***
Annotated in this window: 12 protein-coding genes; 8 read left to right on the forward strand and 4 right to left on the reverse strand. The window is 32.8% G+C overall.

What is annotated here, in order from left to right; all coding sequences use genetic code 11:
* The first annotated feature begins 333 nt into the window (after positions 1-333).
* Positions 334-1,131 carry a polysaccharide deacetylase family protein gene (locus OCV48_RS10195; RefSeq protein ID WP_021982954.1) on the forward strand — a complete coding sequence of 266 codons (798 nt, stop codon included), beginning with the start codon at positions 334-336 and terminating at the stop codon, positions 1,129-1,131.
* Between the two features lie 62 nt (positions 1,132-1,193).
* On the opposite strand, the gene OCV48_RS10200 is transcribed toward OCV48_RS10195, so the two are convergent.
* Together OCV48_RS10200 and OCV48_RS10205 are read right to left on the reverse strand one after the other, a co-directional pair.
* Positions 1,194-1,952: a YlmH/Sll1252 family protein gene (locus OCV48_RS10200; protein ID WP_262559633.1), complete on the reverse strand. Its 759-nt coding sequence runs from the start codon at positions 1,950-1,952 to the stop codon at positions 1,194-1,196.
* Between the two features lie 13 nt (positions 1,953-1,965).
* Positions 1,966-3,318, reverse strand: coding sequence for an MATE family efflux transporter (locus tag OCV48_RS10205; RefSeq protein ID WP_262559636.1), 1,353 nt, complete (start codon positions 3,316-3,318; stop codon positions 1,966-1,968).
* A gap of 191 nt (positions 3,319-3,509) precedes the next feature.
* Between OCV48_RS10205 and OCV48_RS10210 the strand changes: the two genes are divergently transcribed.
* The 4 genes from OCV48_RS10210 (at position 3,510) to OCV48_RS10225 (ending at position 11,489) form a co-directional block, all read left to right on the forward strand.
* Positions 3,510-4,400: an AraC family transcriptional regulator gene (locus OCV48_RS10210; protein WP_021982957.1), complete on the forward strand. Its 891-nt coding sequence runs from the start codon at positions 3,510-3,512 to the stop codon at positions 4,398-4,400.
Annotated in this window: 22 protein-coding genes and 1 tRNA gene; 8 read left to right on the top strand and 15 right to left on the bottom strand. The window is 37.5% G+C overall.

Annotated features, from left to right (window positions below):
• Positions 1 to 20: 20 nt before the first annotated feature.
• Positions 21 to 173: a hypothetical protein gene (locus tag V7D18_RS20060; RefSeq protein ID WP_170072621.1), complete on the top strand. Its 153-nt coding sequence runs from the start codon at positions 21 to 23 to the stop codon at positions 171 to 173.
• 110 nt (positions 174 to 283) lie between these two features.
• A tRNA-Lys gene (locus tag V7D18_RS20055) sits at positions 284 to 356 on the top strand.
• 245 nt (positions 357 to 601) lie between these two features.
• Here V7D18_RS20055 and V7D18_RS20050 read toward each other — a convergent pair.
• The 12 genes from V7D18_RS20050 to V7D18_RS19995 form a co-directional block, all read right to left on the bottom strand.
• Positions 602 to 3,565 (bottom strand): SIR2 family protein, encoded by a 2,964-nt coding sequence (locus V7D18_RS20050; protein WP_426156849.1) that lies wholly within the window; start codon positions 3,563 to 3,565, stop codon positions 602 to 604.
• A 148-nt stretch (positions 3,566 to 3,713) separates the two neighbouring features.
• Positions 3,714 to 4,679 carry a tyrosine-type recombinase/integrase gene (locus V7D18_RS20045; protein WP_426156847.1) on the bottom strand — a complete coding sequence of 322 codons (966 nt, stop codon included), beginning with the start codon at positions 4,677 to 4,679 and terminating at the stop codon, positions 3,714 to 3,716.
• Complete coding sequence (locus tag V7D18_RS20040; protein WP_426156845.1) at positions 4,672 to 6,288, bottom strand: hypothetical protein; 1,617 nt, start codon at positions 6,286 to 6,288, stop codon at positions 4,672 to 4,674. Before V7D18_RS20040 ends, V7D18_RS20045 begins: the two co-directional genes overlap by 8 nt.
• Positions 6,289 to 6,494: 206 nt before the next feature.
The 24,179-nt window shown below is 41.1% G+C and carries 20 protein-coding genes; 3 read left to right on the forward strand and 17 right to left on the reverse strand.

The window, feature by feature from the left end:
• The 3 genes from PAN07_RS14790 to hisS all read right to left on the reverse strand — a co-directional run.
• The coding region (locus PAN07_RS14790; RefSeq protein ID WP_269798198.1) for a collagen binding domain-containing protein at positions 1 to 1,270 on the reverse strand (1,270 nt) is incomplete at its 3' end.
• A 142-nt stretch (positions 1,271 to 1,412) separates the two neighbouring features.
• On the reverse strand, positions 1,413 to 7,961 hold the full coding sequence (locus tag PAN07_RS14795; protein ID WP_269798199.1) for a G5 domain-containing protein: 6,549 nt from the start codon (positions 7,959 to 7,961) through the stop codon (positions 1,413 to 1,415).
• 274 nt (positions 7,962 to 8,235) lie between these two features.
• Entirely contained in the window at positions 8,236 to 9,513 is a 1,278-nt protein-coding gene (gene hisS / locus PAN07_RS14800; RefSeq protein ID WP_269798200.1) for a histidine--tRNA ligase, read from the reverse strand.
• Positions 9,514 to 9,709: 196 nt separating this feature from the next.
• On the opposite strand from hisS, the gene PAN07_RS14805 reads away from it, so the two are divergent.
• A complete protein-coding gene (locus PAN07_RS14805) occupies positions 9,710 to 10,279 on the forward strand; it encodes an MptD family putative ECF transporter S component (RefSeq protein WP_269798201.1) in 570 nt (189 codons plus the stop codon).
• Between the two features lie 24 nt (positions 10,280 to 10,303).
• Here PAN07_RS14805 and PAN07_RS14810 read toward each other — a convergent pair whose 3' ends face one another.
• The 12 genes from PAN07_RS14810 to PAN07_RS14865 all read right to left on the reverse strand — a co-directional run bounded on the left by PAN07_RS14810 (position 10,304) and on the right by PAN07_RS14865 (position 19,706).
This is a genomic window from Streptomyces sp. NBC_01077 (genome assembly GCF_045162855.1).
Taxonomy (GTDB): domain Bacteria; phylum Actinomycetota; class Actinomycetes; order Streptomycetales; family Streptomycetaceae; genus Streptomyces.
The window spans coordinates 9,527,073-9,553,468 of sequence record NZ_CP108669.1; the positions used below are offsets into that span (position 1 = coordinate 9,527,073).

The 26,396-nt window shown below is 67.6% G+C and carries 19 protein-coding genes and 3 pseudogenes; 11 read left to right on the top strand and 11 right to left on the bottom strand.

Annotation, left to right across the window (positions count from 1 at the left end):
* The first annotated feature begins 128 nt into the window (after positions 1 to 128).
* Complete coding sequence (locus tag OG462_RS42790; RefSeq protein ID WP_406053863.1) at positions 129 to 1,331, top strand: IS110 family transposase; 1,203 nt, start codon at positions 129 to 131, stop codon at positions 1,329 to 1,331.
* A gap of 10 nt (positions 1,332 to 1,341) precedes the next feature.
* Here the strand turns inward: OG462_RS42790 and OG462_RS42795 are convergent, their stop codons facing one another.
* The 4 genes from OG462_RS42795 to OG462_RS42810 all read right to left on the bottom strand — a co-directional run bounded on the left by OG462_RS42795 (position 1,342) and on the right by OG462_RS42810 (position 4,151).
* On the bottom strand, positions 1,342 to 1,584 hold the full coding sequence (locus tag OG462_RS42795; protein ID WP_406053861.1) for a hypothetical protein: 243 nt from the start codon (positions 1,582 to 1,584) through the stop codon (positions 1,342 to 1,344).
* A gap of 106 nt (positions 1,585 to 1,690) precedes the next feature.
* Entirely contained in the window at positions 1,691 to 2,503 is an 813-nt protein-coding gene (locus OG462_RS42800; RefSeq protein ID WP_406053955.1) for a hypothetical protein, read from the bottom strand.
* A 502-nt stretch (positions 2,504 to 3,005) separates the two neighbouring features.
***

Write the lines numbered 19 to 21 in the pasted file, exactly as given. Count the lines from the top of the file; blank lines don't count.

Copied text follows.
• 110 nt (positions 174 to 283) lie between these two features.
• A tRNA-Lys gene (locus tag V7D18_RS20055) sits at positions 284 to 356 on the top strand.
• 245 nt (positions 357 to 601) lie between these two features.